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Luke 1:26-33


In the sixth month the angel Gabriel was sent from God to a city of Galilee named Nazareth, to a virgin betrothed to a man whose name was Joseph, of the house of David. And the virgin's name was Mary. And he came to her and said, "Greetings, O favored one, the Lord is with you!" But she was greatly troubled at the saying, and tried to discern what sort of greeting this might be. And the angel said to her, "Do not be afraid, Mary, for you have found favor with God. And behold, you will conceive in your womb and bear a son, and you shall call his name Jesus. He will be great and will be called the Son of the Most High. And the Lord God will give to him the throne of his father David, and he will reign over the house of Jacob forever, and of his kingdom there will be no end." (ESV)


Everything To Do With It

Annunciation of our Lord 

25 March 2014

The Annunciation of our Lord comes at a strange time of year, as it is in the midst of Lent. This is strange because the Annunciation of our Lord is a kind of Christmas day in the wrong place. And what has Christmas to do with Lent? The Annunciation is the day upon which Christ was conceived of Mary at the announcement of the angel. Lent is the time when we meditate upon the suffering and death of that same Christ upon the cross of Calvary. One is full of joy. The other is full of deep grief and repentance over sin. Yet, despite these contrasts, the Annunciation and the cross belong together. For he who was conceived in the flesh of Mary was also put to death in the flesh (Rm 1:4). Without flesh, there could be no death, no cross, and no salvation.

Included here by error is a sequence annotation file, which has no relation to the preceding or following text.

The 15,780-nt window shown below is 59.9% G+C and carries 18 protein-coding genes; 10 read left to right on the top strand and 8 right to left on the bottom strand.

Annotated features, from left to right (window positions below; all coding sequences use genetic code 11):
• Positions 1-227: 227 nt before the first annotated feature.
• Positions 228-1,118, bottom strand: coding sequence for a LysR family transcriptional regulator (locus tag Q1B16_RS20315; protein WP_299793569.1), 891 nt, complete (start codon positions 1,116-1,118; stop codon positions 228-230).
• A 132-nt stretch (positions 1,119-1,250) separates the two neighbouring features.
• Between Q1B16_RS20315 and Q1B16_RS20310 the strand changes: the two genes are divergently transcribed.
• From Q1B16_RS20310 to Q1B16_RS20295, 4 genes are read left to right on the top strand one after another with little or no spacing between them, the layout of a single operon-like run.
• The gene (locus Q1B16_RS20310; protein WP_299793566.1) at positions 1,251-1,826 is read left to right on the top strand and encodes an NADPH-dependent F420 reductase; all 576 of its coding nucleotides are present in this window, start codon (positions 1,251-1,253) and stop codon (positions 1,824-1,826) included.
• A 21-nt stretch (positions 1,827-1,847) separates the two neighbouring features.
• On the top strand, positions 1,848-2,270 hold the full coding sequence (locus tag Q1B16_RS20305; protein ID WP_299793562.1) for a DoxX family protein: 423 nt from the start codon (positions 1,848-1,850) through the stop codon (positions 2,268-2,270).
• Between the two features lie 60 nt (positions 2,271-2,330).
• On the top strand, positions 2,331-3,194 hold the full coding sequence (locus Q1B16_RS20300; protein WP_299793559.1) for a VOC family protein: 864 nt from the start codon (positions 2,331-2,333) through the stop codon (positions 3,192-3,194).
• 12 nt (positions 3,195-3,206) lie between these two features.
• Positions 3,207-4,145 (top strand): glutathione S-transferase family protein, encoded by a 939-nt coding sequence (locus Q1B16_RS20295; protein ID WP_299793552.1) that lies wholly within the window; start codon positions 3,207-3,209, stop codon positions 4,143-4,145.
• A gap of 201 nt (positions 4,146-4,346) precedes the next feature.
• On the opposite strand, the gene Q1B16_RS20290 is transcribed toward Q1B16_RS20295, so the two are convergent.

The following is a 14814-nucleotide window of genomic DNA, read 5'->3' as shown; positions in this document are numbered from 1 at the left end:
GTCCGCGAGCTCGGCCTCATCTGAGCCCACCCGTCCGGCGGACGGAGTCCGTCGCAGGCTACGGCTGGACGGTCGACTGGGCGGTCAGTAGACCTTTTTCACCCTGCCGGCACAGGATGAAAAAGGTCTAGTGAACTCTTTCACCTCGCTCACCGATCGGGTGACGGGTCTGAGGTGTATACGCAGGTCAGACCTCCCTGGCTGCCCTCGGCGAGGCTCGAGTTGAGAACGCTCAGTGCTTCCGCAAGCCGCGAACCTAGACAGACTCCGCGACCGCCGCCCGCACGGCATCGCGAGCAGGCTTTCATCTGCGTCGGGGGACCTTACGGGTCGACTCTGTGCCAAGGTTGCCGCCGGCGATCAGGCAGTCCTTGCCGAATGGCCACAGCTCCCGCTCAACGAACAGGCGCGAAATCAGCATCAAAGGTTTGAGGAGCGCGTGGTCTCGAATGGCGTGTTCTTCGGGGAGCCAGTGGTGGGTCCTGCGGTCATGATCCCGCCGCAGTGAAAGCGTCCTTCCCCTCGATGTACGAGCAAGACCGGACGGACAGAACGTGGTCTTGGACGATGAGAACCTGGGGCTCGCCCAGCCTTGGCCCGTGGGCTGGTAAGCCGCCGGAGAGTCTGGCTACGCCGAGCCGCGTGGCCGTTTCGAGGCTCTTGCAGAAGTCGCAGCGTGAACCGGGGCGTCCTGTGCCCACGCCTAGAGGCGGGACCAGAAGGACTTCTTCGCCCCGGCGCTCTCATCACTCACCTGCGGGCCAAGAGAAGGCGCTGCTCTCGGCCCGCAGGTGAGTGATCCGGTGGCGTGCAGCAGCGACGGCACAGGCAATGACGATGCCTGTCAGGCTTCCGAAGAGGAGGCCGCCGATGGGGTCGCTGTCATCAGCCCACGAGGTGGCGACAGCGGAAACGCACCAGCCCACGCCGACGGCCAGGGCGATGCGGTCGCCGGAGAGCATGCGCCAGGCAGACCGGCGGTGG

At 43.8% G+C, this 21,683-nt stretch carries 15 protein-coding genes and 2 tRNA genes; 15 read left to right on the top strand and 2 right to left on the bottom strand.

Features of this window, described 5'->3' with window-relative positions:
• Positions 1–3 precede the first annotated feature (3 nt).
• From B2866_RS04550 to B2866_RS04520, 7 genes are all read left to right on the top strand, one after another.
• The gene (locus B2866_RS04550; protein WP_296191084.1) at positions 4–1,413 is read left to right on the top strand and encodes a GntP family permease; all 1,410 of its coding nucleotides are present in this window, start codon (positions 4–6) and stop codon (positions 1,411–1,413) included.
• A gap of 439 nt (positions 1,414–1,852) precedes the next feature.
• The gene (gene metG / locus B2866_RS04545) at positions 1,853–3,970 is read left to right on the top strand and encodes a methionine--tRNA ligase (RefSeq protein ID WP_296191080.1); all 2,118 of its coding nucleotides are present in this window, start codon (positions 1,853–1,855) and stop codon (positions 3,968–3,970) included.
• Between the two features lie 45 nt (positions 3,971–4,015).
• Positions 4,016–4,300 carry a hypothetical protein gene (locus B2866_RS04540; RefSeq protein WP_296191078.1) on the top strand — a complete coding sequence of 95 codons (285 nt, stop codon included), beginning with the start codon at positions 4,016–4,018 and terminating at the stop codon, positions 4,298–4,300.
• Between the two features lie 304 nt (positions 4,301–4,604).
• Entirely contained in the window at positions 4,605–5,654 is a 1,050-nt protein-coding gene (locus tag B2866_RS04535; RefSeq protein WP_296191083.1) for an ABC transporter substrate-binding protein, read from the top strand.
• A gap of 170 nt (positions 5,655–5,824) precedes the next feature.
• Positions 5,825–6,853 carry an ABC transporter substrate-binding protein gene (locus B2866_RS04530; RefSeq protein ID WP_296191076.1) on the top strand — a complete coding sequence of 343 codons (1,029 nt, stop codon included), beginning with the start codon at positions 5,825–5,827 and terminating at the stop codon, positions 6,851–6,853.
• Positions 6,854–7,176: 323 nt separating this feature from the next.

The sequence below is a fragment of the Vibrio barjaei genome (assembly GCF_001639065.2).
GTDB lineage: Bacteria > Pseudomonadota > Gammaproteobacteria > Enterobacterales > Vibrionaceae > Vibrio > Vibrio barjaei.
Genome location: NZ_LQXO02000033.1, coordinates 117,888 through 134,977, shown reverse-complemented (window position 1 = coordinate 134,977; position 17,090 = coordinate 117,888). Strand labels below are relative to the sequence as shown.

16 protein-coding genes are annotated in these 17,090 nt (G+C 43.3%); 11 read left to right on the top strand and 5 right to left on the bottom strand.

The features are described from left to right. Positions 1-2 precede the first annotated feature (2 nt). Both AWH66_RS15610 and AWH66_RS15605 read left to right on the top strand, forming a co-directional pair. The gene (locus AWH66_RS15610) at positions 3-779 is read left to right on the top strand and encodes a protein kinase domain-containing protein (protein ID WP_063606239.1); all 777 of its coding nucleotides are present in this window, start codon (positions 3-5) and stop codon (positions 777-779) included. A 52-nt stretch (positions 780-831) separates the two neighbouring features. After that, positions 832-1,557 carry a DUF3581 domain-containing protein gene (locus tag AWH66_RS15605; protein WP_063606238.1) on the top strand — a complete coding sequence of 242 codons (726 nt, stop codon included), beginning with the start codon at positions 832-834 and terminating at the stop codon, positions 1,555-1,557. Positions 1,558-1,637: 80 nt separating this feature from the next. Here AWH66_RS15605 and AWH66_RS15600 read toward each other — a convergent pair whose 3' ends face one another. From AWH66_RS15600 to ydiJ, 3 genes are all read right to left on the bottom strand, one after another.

This man was born to die. His conception, birth, and life all reduced to the moment of Calvary. Everything was focused on the pinpoint or crosspoint of Calvary. The cross, then, becomes the punctum mathematicum (mathematical point) in which the righteousness of God is portrayed in the one man's death for the sin of the world. Everything that is good or right in the world must simply be sucked down into that one point; watered as it is by the blood of the One who is the point. There can be no righteousness except in Him alone. Everything about holiness is reduced to this one man and the one act of His death. He, who has all the stars in His hands, reduces the ever-expanding universe down into the immense weight of that point, everything finding its meaning in Him and His death; and He supporting all that is meaningful.


His conception then, is the beginning of this story. His weight is brought into the world and placed in the balance against our sin, that our weightlessness might be redeemed. We lack the heft by which to move the world, indeed, our own sin outweighs us. But not Him. We are lightweights; always conceiving excuses for our sins. He bears the inconceivable burden of the world's sin. His conception is for us. His death is for us. Annunciation has everything to do with Lent.


Ephrem the Syrian